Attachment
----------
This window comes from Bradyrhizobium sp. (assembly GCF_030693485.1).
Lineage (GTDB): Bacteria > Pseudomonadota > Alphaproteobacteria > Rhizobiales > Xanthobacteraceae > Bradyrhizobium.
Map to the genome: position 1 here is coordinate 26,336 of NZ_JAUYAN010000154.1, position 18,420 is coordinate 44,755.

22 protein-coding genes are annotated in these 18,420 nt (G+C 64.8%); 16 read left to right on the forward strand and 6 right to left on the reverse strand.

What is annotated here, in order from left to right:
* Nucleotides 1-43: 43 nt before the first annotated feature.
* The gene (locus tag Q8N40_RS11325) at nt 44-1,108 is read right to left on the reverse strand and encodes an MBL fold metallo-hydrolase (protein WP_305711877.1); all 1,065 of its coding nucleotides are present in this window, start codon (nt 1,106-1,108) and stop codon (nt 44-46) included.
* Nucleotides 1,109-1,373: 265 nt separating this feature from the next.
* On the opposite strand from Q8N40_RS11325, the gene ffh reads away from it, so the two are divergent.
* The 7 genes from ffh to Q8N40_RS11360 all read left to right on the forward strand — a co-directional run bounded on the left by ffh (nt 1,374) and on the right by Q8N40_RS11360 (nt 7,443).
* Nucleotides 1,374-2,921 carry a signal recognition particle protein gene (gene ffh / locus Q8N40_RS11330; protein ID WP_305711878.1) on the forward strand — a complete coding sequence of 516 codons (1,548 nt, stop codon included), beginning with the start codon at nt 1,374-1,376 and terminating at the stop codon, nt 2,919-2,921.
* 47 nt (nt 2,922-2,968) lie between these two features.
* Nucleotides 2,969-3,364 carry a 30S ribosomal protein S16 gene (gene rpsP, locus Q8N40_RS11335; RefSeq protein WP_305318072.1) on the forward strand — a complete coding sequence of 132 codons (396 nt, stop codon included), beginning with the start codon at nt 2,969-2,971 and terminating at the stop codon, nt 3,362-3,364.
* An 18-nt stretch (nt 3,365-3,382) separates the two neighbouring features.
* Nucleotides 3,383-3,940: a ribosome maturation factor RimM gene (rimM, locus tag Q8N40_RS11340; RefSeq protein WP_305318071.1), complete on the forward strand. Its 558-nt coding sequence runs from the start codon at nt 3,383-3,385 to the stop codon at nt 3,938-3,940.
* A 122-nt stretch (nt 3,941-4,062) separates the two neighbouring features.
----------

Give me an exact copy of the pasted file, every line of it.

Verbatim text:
This window comes from Bradyrhizobium sp. (assembly GCF_030693485.1).
Lineage (GTDB): Bacteria > Pseudomonadota > Alphaproteobacteria > Rhizobiales > Xanthobacteraceae > Bradyrhizobium.
Map to the genome: position 1 here is coordinate 26,336 of NZ_JAUYAN010000154.1, position 18,420 is coordinate 44,755.

22 protein-coding genes are annotated in these 18,420 nt (G+C 64.8%); 16 read left to right on the forward strand and 6 right to left on the reverse strand.

What is annotated here, in order from left to right:
* Nucleotides 1-43: 43 nt before the first annotated feature.
* The gene (locus tag Q8N40_RS11325) at nt 44-1,108 is read right to left on the reverse strand and encodes an MBL fold metallo-hydrolase (protein WP_305711877.1); all 1,065 of its coding nucleotides are present in this window, start codon (nt 1,106-1,108) and stop codon (nt 44-46) included.
* Nucleotides 1,109-1,373: 265 nt separating this feature from the next.
* On the opposite strand from Q8N40_RS11325, the gene ffh reads away from it, so the two are divergent.
* The 7 genes from ffh to Q8N40_RS11360 all read left to right on the forward strand — a co-directional run bounded on the left by ffh (nt 1,374) and on the right by Q8N40_RS11360 (nt 7,443).
* Nucleotides 1,374-2,921 carry a signal recognition particle protein gene (gene ffh / locus Q8N40_RS11330; protein ID WP_305711878.1) on the forward strand — a complete coding sequence of 516 codons (1,548 nt, stop codon included), beginning with the start codon at nt 1,374-1,376 and terminating at the stop codon, nt 2,919-2,921.
* 47 nt (nt 2,922-2,968) lie between these two features.
* Nucleotides 2,969-3,364 carry a 30S ribosomal protein S16 gene (gene rpsP, locus Q8N40_RS11335; RefSeq protein WP_305318072.1) on the forward strand — a complete coding sequence of 132 codons (396 nt, stop codon included), beginning with the start codon at nt 2,969-2,971 and terminating at the stop codon, nt 3,362-3,364.
* An 18-nt stretch (nt 3,365-3,382) separates the two neighbouring features.
* Nucleotides 3,383-3,940: a ribosome maturation factor RimM gene (rimM, locus tag Q8N40_RS11340; RefSeq protein WP_305318071.1), complete on the forward strand. Its 558-nt coding sequence runs from the start codon at nt 3,383-3,385 to the stop codon at nt 3,938-3,940.
* A 122-nt stretch (nt 3,941-4,062) separates the two neighbouring features.